I’m a HUGE National Park fan. So far I’ve been to over 100 of the 400 of them, and each year I look forward to visiting even more. Our parks have been called the best gift we have ever received as Americans, and I completely agree. I spent some time thinking through some of the best “secrets” about the parks that you’ll want to tap into on your next national park trip!
1. Passport: While not a real passport, this parks’ passport program is one of my favorite things. You take it with you on your trips, (if you forget it you can still get your stamps!) and at each park you get to stamp your passport. Each stamp has the date on it, commemorating the day you visited that park! I absolutely love my book, and it also helps you plan out your next trip! It comes in two sizes, small and what the rangers often refer to as the Bible size. At some gift stores you can also find Junior Ranger passports and commemorative passports. There are also stickers you can buy each year and add to the books.
2. Internet resources: There are a LOT of cool internet resources out there, and I don’t have the time or space to list them all. I will, however, put a few of them here. First, you can download over TEN free park guides here from the National Park Foundation. Their Owner’s Guide is an amazing one stop resource for your next trip. I plan on using it this summer, in fact! They also have a guide for the best parks for families, best hikes, the parks by rail, and romantic getaways!
The national parks official website is a must-use resource when you’re planning your trip. Each park has their own page full of what to do, travel alerts (don’t ignore these!), weather, hikes, open hours, camping reservations, downloadable maps, events, and more. Almost all parks also have a link to their brochures you can download. Here is an example of all the types of brochures you can download using the Glacier National Park website.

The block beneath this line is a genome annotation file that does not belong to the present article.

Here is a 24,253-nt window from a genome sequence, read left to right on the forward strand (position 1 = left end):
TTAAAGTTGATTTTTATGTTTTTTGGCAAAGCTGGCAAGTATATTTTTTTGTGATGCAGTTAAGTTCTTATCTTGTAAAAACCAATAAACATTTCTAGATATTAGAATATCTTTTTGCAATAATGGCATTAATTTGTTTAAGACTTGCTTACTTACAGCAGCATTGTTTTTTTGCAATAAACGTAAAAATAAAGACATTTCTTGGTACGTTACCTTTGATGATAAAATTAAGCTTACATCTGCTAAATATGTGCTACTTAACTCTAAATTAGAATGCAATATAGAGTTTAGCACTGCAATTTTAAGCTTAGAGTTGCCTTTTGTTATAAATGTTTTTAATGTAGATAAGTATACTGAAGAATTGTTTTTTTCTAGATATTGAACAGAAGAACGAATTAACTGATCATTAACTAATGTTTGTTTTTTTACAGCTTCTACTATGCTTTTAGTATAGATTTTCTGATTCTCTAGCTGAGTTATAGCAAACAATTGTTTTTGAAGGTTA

The “Things to Do” link on each park’s webpage is the place to start. This link shows you everything you need to get started on planning your stay: hiking, where to stay, ranger programs, guided tours, fishing, biking, photography, boating, special events, and more! Here’s an example of that page.
3. Park Newspapers: When you arrive in MOST parks, there are some newspapers, maps, and brochures that they will hand to you. Take them if you haven’t already downloaded them off the internet. Last year while in Glacier, I used them to help me find some new adventures and special events such as a boat tour and some hikes I’d never been on! They also contain travel alerts, camping info, safety info, maps, and more. See the Glacier National Park example here. And for a map example, click here. Don’t forget to recycle these if you’re not going to save them to remember your visit!
4. Special Events, Tours, and Ranger Programs: If you’ve never been to a park, one of the most overlooked things at the parks are the special events, tours, and ranger programs, most of which are free or very inexpensive. A lot of people will say things like, “Oh, I’ll just do that on my own” when they should have attended a program instead like the night sky viewing my mom and I attended in Rocky Mountain National Park a few years back. Months before you go to the park of your choice, make sure to check out the events in advance because some do require reservations. For example, here is a sampling of those offerings using the White Sands National Monument’s page. You’ll see they have some cool events such as a full moon hike, photography events, and MothaPalooza. Most of the parks also have a calendar to help you see far in advance what you can do there.